The London Measure of Unplanned Pregnancy (LMUP)            

Translations and different modes of administration

Psychometrically-evaluated measures may be translated and used with new populations. The first step in using a measure in translation is to have it translated into the new language by a native speaker of the new language. The second step is to have the translation independently re-translated back into the original language by a native speaker of the original language, and the third step is to compare the two translations with the original and agree a final translated version. The psychometric properties of the new translated version of the measure then have to be established.

Necessary cultural adaptations may also be made to a measure. With the LMUP the most usual change is adapt item 6 (pre-pregnancy preparations) to list pre-pregnancy actions that are locally appropriate (see, for example, the Indian and Malawi validations).

Translations with completed evaluations

India Flag Interviewer-administered versions of the LMUP in Tamil and Kannada were evaluated in India. (Further information)

US-English and US-Spanish versions of the LMUP have been evaluated in the US. (Further information)

An interviewer-administered version of the LMUP in the Chichewa language has been evaluated in Malawi (Further information)

A Persian, interviewer-administered, version of the LMUP hs been evaluated in Iran (Further information)

An interviewer-administered version of the LMUP in Brazilian Portuguese has been evaluated in Brazil. (Further information)

An Urdu, interviewer-administered, version of the LMUP has been evaluated in Pakistan

Translations under evaluation and/or unpublished

Dr Joline Goossens and colleagues, University of Ghent, are evaluating the LMUP in Dutch/Flemish in Belgium (Further information)

Dr Elizabeth Ernstoff (University of Cape Town), Dr Chelsea Morroni (UCL), Dr Deborah Constant (UCT), Dr Jenny Hall (UCL) and Dr Geraldine Barrett (UCL) are evaluating the LMUP in Xhosa and Afrikaans in South Africa. (Further information)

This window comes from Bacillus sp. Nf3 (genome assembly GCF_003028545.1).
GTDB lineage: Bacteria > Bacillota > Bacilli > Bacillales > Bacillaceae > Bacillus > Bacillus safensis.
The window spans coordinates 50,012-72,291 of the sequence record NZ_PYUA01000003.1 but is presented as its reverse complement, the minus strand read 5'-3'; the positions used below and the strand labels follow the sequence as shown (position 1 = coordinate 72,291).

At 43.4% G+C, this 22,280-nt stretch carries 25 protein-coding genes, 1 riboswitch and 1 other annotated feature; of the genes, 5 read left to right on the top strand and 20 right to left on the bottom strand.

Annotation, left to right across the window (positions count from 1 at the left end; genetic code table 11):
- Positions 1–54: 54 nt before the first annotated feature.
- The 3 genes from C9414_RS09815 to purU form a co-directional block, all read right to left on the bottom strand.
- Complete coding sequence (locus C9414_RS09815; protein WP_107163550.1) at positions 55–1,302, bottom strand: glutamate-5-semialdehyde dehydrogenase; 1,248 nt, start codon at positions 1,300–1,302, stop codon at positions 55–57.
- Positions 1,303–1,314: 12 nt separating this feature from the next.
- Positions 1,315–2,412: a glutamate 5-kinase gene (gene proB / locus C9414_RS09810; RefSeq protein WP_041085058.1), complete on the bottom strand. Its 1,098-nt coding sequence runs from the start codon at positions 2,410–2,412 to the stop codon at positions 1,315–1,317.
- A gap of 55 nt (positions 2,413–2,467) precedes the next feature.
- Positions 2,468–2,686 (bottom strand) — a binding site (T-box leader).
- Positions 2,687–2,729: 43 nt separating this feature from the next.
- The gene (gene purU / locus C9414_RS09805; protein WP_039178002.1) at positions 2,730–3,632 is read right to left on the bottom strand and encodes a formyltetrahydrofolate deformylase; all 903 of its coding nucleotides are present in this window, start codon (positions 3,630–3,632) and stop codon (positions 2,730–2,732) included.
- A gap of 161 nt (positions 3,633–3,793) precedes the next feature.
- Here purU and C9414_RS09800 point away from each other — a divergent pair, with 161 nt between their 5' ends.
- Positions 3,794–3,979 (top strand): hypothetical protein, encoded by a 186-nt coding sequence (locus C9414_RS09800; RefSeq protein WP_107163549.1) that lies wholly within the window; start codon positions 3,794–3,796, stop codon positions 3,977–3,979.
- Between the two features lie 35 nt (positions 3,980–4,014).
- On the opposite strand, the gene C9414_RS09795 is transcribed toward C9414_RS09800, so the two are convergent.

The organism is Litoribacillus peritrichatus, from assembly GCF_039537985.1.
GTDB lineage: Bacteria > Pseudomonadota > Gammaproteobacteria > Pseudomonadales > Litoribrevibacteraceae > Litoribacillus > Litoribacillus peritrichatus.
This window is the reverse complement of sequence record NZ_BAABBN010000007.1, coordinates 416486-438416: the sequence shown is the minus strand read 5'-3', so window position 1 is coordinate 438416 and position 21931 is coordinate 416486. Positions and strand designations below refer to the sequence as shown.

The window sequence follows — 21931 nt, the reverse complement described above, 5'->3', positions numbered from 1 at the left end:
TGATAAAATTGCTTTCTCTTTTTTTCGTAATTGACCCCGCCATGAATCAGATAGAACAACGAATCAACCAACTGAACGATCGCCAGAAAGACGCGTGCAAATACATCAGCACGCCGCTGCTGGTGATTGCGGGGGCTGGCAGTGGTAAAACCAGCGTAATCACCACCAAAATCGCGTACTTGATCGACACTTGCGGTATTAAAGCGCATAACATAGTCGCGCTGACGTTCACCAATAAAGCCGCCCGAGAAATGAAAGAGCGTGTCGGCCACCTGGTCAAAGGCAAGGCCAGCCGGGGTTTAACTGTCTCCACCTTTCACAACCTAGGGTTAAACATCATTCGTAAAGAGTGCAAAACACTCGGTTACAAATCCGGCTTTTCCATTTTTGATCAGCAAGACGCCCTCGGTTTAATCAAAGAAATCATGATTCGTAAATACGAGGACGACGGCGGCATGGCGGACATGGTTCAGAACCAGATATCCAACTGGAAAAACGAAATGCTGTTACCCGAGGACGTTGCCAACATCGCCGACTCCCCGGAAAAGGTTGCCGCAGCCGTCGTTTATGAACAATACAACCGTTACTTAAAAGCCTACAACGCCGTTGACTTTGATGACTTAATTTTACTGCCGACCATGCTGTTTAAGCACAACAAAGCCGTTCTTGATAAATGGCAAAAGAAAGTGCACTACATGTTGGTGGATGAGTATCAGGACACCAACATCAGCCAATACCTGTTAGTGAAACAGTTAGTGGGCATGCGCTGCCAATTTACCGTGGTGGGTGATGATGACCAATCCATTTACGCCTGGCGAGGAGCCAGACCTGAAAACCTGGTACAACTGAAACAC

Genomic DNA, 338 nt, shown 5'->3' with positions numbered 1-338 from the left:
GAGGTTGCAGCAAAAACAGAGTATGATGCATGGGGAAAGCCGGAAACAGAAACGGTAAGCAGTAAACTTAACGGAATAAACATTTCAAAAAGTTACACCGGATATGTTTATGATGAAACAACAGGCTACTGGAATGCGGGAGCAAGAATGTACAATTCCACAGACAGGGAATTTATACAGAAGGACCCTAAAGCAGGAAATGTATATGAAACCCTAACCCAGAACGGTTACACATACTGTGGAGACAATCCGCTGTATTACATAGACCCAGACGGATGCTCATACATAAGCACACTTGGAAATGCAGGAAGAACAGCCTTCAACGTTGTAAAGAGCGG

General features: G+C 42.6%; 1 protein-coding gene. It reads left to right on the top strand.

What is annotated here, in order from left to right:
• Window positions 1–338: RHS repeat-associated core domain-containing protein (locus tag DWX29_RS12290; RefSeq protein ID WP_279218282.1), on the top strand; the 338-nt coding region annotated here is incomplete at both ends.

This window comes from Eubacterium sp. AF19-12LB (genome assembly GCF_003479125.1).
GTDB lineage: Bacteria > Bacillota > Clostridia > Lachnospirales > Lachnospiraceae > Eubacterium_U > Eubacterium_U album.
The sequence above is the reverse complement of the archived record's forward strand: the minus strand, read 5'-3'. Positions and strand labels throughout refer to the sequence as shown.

Saudi Arabia Civl Flag Dr Eman Almaghaslah, Prof Roger Rochat, and Dr Ghada N. Farhat (Emory University) are evaluating the LMUP in Arabic in Saudi Arabia. (Further information)

Dr Chelsea Morroni, Dr Jenny Hall, Dr Geraldine Barrett (UCL) and Botswana colleagues are evaluating the LMUP in Botswana.

Dr Justine Bukenya and colleagues, Makerere University, are evaluating a version of the LMUP for use with sex workers in Uganda

Meagan Chuey and Dr Lisa Kane Low (University of Michigan) are evaluating the LMUP in Arabic with Syrian refugees in the U.S.

Prof Abeer Qandil, Jordan University of Science and Technology, is evaluating the LMUP in Arabic in Jordan

The LMUP is under evaluation in Nepal in two studies, one led by Dr Naomi Saville from UCL and one by Dr Corinne Rocca, UCSF.

Dr Nataliya Brima and Dr Jenny Hall (UCL) are evaluating the LMUP in local languages in Sierra Leone.

Modes of administration

Some of the above translations have also changed mode of administration, usually because of levels of literacy in the target population. One study, the Contessa Study in the UK, has carried out a telephone interviewer-administered (or CATI) version of the LMUP. This version of the LMUP has not been evaluated. Further information can be found in NatCen’s technical report from page 50 (Contessa Technical Report)

Translations not yet evaluated

The versions of the LMUP below have been produced through translation and back-translation but have not yet been used in data collection or evaluated.

Russian (Word doc)

French (Word doc)

Other translations

If you have translated the LMUP and are using it in your own study and would like it to be included here, please contact Geraldine Barrett.

The LMUP has been used in other languages (although not necessarily evaluated). See Studies using the LMUP

Translation companies

Translation companies that we have used in the past (for the LMUP and other studies) and that we would recommend are below.

BeTranslated (a variety of European and Asian languages)

TalkRussian (Russian)

Twigg's Translations (German)